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by Alexander Cockburn

Bush Secretly Approved 2005 Torture Loophole

Torture has always been a word that stirs the CIA to hot denials of its practice, despite copious documentation to the contrary. The CIA's earliest years saw the importing of Nazi torture technicians after World War II in Operation Paperclip. By the early 1950s, the agency was financing research into sensory deprivation and isolation techniques that were formulated for practical application in an advisory manual. The 1960s counter-insurgency missions in Vietnam and Latin America saw relentless applications of torture in every form, though the denials continued full tilt. Even today, though the Bush administration is officially pro-torture, the CIA shrinks from the word, preferring more genteel vocabulary, like "harsh interrogation."

This prudery has now landed the agency in a public relations debacle, trying to explain (a) why in 2002 it secretly videotaped "harsh interrogation" of two members of al-Qaeda, and (b) why it secretly destroyed these tapes in 2005.

Explanation for the videotaping takes the pious line that this allowed supervisors the ability to assess whether harsh interrogation had slipped over the line into the no-no land of torture. "It wasn't up to individual interrogators to decide, 'Well, I'm gonna slap him,' or 'I'm going to shake him,' or 'I'm gonna make him stay up for 48 hours,'" one retired CIA interrogator, named John Kiriakou, told ABC News. "Each one of these steps -- even though they're minor steps, like the intentional shake or the open-handed belly slap -- each one of these had to have the approval of the deputy director for operations."

What they were actually doing to the al-Qaeda men, Zubaydah and Khaled Shaikh Mohammed, was abusing them physically in various violent forms, ultimately suffocating them under water -- the notorious "waterboarding" -- and the more plausible explanation is that the videotaping was for training purposes. If the sessions were being filmed to ensure only legal applications of force, then why hastily destroy the tapes three years later? The CIA says destruction was prompted by the fear that the tapes might surface in some court proceeding or as reality TV, and the CIA interrogators identified by hostile elements. Translation: The tapes were conclusive evidence of felonious conduct, and the head of Clandestine Operations ordered them destroyed. No one bothered to tell Porter Goss, who was running the CIA at the time.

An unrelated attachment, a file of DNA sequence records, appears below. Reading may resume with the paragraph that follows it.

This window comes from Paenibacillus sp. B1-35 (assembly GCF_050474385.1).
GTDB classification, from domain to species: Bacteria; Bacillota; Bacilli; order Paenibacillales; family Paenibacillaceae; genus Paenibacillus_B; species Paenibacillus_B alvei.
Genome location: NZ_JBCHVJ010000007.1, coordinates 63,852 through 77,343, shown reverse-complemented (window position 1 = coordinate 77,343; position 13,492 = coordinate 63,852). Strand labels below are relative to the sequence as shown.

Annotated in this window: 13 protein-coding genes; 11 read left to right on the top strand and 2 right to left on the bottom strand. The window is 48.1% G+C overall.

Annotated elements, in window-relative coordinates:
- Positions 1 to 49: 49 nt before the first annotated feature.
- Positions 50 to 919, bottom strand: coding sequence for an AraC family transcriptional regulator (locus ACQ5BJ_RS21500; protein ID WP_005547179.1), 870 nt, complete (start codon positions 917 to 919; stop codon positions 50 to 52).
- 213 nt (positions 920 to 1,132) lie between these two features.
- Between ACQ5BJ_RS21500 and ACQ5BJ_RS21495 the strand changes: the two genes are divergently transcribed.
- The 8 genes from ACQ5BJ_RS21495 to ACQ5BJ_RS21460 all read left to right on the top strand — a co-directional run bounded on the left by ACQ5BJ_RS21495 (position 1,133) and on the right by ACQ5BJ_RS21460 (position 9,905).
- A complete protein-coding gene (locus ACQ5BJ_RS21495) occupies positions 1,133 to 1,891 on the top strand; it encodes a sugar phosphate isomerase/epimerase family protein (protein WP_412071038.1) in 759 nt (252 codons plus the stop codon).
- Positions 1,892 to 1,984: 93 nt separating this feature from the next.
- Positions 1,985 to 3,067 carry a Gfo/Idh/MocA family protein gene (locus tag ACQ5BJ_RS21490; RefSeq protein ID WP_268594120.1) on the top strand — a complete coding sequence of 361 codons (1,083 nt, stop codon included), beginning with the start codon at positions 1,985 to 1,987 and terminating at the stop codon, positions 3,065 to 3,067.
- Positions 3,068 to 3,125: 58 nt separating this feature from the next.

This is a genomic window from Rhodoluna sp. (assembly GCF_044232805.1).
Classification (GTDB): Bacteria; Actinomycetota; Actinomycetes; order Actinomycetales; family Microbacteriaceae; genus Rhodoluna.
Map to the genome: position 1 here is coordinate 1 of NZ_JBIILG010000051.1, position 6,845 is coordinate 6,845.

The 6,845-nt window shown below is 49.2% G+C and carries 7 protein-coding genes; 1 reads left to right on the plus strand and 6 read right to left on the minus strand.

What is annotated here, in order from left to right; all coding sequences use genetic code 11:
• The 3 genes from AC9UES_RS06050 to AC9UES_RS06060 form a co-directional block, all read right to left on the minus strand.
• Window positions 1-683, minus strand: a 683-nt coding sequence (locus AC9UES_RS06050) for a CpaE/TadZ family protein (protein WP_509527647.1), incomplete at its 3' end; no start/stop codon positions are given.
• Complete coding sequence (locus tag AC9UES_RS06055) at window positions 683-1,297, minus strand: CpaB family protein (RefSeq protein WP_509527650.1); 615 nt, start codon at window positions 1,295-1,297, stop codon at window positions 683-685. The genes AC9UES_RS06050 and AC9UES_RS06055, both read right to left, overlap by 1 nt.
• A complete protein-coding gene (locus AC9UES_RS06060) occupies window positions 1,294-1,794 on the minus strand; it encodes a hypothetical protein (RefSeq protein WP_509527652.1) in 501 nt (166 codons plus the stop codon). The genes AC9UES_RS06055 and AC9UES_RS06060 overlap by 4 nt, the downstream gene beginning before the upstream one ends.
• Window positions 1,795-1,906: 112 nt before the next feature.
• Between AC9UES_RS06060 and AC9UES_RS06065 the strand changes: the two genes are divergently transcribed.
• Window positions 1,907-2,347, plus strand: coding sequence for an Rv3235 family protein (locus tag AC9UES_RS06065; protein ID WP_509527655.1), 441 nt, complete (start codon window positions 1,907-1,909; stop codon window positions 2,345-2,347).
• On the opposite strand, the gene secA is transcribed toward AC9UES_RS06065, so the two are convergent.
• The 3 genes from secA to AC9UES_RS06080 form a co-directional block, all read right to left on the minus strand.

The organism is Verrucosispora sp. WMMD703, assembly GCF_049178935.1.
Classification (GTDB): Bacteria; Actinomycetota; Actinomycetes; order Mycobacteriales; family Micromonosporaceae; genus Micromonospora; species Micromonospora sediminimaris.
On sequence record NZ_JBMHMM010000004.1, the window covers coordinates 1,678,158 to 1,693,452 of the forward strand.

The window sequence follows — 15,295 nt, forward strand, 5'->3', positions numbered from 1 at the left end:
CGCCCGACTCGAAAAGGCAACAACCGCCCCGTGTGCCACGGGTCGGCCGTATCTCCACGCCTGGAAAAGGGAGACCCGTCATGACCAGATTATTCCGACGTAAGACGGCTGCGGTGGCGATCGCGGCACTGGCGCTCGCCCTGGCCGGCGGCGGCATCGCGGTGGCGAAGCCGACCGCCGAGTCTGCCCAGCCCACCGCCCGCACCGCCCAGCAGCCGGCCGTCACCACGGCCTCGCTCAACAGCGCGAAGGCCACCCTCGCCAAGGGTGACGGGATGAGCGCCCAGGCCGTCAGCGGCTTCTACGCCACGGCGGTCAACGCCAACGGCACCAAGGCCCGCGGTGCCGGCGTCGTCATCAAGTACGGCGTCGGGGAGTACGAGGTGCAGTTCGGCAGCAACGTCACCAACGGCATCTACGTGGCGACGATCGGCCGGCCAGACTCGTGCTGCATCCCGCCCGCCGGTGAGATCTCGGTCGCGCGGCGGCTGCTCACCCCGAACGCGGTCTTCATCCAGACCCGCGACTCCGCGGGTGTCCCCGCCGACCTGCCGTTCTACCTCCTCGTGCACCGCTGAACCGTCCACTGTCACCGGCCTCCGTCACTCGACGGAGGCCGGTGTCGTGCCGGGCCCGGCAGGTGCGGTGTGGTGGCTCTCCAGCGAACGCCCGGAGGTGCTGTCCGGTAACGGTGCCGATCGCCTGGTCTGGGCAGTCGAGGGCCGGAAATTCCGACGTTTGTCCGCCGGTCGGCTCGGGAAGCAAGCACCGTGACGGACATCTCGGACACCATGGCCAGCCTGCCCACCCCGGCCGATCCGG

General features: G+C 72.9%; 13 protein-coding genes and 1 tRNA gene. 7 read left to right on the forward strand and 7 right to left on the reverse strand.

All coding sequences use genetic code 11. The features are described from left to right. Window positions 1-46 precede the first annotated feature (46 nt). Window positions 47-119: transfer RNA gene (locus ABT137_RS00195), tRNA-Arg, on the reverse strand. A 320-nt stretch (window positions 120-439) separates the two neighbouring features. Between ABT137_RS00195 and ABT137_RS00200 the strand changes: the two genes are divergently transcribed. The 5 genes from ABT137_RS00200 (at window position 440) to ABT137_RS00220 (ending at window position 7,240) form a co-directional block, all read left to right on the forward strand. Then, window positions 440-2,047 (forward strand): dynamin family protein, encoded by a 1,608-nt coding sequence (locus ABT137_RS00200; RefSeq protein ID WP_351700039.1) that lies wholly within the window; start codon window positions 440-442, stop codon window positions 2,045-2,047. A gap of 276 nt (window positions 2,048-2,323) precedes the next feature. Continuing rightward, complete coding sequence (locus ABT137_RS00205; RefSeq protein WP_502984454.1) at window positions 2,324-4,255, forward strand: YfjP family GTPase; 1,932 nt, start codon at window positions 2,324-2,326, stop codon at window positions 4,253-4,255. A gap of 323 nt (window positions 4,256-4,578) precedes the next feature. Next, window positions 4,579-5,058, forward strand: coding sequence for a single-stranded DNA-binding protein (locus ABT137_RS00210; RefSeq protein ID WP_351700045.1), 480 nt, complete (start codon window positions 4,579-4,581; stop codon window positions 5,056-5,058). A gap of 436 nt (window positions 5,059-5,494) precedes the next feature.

The White House, still incandescent with rage about the recent National Intelligence Estimate on Iran's non-production of nukes -- one in which the CIA was of course involved -- is taking enormous pleasure in expressing official dismay at this attempt to purge the historical record. Since Bush's posture towards archival data is like that of Vikings to the library on Lindisfarne at the end of the eighth century, it's amazing the White House press official didn't burst out laughing as she made this claim.

The uproar has reignited the familiar debate about torture, with the emphasis on utility rather than moral principle. Retired CIA interrogator Kiriakou says that after 45 seconds of contemplation of impending water torture, Zubaydah babbled out al-Qaeda's plans for attack on the Christian West and thus thousands of lives were saved. A somewhat different assessment can be found in Ronald Suskind's recent book, "The One Percent Doctrine," based on many interviews with intelligence officials. They told Suskind that the CIA team that captured Zubaydah soon determined he was not a senior al-Qaeda man and furthermore was clinically insane. Nonetheless, they grilled him with great brutality. Frantic with pain and terror, he shrieked out one imaginary plot after another, including planned assaults on New York's water supplies, nuclear plants, shopping malls, banks, the Brooklyn Bridge. At each disclosure, Suskind writes, "thousands of uniformed men and women raced in a panic to each ... target. Thus the United States would torture a mentally disturbed man and then leap, screaming, at every word he uttered."

There's not much evidence that Americans are aghast at these disclosures. Mulling the matter over, one contributor to the Washington Monthly's website, Peter Champion, wrote on Monday, "I think we need to look at the nature of the threat involved and take a consequentialist tack on the issue. If the information extracted by torturing Zubaydah saved even one marginal GOP House seat, or electoral vote in 2002, or 2004, it was worth it."

© Creators Syndicate

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Albion Monitor   December 13, 2007   (

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